Welcome to the next CHUD List.
tackled our our disappointments, our essentials list and slowly exhumed
our Kills List from 2003, and now that we’ve begun the beguine, we must
The CHUD.com Top 50 Guilty Pleasures.
all got those little flicks that we know are wrong, but feel so right.
And after our preceding list of disappointment, we decided to cleanse
the palate by honoring our favorite guilty pleasures. These are films
that are flawed and often completely indefensible, but we can’t help but
love them anyway. As before, from a master list of over 100, the
involved parties (Devin, Jeremy, Micah, Russ, and Nick) all killed
off a choice for each one we claimed. As a result, we’ll run a big list
at the end of this of the ‘ones that got away’. So, here are the Top 50
Guilty Pleasures. Two a day, every week day for five weeks. In no
The Adventures of Ford Fairlane
(1990, Dir. Renny Harlin)
Why It’s a Guilty Pleasure: Disjointed, misconceived and proudly misogynistic (per the allegedly put-on persona of its briefly popular lead, Andrew Dice Clay), Ford Fairlane isn’t close to being a good movie. It’s so hubristic and so ruthlessly determined to approximate dramatically the caustic disposition of its star, you’re grateful the “Rock and Roll Detective” yarn bombed upon its release in the summer of 1990 (it actually turned up a week after Harlin’s Die Hard 2, another Joel Silver production which he inexplicably landed on the strength of his work in Ford Fairlane). Had the film been released in 1989, it might’ve made some serious coin; for about a year or so, Dice Clay, with his crude collection of naughty nursery rhymes and sub-moronic observations about men and whores (or women – same difference to Dice), was the immensely popular bad boy of stand-up comedy (picking up where the legendary and much, much funnier Sam Kinison left off). And had the film been a hit, we would’ve been stuck with a steady succession of Dice Clay vehicles, each presumably a tad baser and dumber than the last. Given enough autonomy, the guy probably would’ve made the first rape comedy. I ain’t evil enough to be that curious.
By the time Ford Fairlane hit theaters, Dice Clay was good and over: he was banned from MTV, embarrassed on Saturday Night Live (when Nora Dunn and musical guest Sinead O’Connor boycotted his appearance) and fresh out of material (which was stale to begin with). Recognizing this, Fox gave his first and last studio vehicle a half-hearted wide release, hoping to distance themselves from the stinker while not cutting into the box office for Die Hard 2. They succeeded. Suddenly, Dice Clay was the underdog. Watching him frantically cycle through his bizarre collection of nervous tics (seriously, does he suffer from Tourettes?), you almost began to root for the guy. But then he’d go and forcefully spit a foul tasting hors d’oeuvres into Lauren Holly’s mouth or teach a tone deaf pop star how to rock out like a real man with a torturously tone deaf performance of his own, and you’d remember why you hated him in the first place.
So why is the movie so thoroughly entertaining? Strangely, Ford Fairlane‘s wanton misogyny is so over-pronounced, the picture immediately passes into parody; it’s lampooning the idiocy of Dice Clay’s act while taking advantage of his joke-delivery skill. And I think you can credit Daniel Waters for this. Waters was just a year removed from Heathers, and there are a slew of throwaway gags in this movie that are far too clever for the likes of James Cappe and David Arnott. There’s something undeniably liberating about writing for a lout – especially one receiving his comeuppance via his own blind arrogance.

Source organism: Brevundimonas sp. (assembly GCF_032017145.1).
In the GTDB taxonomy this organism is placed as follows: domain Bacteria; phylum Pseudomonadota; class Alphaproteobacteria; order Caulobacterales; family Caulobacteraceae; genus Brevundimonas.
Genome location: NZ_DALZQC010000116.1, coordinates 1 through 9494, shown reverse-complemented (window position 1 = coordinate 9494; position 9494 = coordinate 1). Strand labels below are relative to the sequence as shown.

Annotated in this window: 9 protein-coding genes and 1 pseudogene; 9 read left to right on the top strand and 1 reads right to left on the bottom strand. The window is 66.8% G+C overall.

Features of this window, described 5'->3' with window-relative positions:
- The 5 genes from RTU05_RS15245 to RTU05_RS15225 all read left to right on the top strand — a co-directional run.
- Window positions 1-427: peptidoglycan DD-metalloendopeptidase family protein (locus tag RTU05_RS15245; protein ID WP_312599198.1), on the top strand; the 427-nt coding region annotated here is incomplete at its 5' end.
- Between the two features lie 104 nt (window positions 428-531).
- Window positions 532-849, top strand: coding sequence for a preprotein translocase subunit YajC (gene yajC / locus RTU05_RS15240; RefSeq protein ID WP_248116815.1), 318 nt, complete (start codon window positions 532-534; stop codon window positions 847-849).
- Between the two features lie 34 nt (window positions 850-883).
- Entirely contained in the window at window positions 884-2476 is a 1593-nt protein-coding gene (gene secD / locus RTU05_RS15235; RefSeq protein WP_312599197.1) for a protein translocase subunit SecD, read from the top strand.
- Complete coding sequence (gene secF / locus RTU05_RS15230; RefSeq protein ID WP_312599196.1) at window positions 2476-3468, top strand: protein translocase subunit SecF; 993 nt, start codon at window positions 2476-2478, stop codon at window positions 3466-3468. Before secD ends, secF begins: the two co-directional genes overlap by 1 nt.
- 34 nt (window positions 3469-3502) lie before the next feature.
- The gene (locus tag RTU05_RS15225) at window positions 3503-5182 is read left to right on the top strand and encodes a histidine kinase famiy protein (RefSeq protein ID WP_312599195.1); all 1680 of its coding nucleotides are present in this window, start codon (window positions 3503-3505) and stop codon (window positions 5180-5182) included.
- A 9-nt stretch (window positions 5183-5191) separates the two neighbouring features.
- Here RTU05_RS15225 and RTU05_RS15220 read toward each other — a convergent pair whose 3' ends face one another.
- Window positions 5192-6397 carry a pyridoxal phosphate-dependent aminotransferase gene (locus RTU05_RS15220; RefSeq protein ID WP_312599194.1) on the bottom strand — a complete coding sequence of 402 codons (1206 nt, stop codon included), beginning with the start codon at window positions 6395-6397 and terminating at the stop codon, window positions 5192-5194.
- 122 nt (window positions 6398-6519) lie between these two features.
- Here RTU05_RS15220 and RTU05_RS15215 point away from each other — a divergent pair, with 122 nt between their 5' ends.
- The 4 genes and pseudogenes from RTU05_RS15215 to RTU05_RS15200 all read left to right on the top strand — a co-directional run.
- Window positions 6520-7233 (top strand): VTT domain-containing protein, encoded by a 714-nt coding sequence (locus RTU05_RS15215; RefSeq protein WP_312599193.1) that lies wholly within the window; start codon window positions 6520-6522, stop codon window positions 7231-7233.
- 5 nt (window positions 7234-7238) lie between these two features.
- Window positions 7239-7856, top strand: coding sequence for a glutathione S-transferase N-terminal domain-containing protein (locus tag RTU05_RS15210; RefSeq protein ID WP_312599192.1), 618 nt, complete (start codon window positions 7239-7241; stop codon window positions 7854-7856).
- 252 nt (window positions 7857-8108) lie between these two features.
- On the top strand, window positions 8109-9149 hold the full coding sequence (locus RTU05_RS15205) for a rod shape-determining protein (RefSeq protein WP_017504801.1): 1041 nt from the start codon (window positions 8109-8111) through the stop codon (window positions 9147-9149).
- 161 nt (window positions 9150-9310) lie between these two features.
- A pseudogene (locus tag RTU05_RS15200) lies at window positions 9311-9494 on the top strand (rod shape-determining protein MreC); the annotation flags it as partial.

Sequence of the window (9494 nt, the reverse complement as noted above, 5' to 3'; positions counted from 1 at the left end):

Signature Moment: Ed O’Neil’s Lieutenant Amos reliving his painfully white-bread Disco Express heyday. “It’s Booty Time! Booty Time! Across the U.S.A.!”
What It’s Missing: Restraint, shame and basic human dignity.
My Personal Connection to It: I loathed Dice Clay’s stand-up act not because it was offensive, but because it flat-out wasn’t funny. That said, I enjoyed big, stupid action movies, and figured the Dice Man’s neanderthal personality might work well on film, especially with a gifted writer like Waters penning his banter. Honestly, it was Waters who got me in the theater more than anyone else. Such was the pop cultural impact of Heathers.
Watch It With: Women you’re desperate to jilt. Or a collection of your most obnoxiously latent homosexual guy friends.
– Jeremy Smith
The Sword and the Sorceror (1982, Dir. Albert Pyun)
Why It’s A Guilty Pleasure: The glory of this film can be summed up in watching the titular blade during its propulsion mode, firing its blades in flimsy slow arcs across the screen at bad guys. Were this shot in 1990+, the act of an already cool sword (multiple blades are never not great) shooting its blades would grant the film instant immortality but sadly the engineering behind this 80’s fantasy mini-epic wasn’t up to snuff and what could have been great Lwas lame. That really used to dampen my “Conan vs. Prince Talon” arguments as a boy. It took me a long time to warm to Arnold, settling on the more wiry and functional dexterity of Lee Horsely, God help me. Add to that surprisingly ample amounts of gore and the direction of cinema legend Albert Pyun and the film’s legacy is established.
Signature Moment: Prince Talon, crucified over the bad guy’s dinner table, rips free of the nails and kicks multiple posteriors. Take that, Jesus!
What’s it Missing: Stuntman Jack Tyree, who took the big walk during filming after doing a big jump and hitting hard earth instead of soft mattress.
My Personal Connection To It: A weekly staple, one of few R-Rated movies I was able to spin on VideoDisc [remember THAT? Our Selectavision player was my best friend during the cold nights]. I was happier when that hit DVD than I was when Star Wars did. Then I watched it…
Watch it With: People who like tales of lusty adventure. Richard Moll apologists.
– Nick Nunziata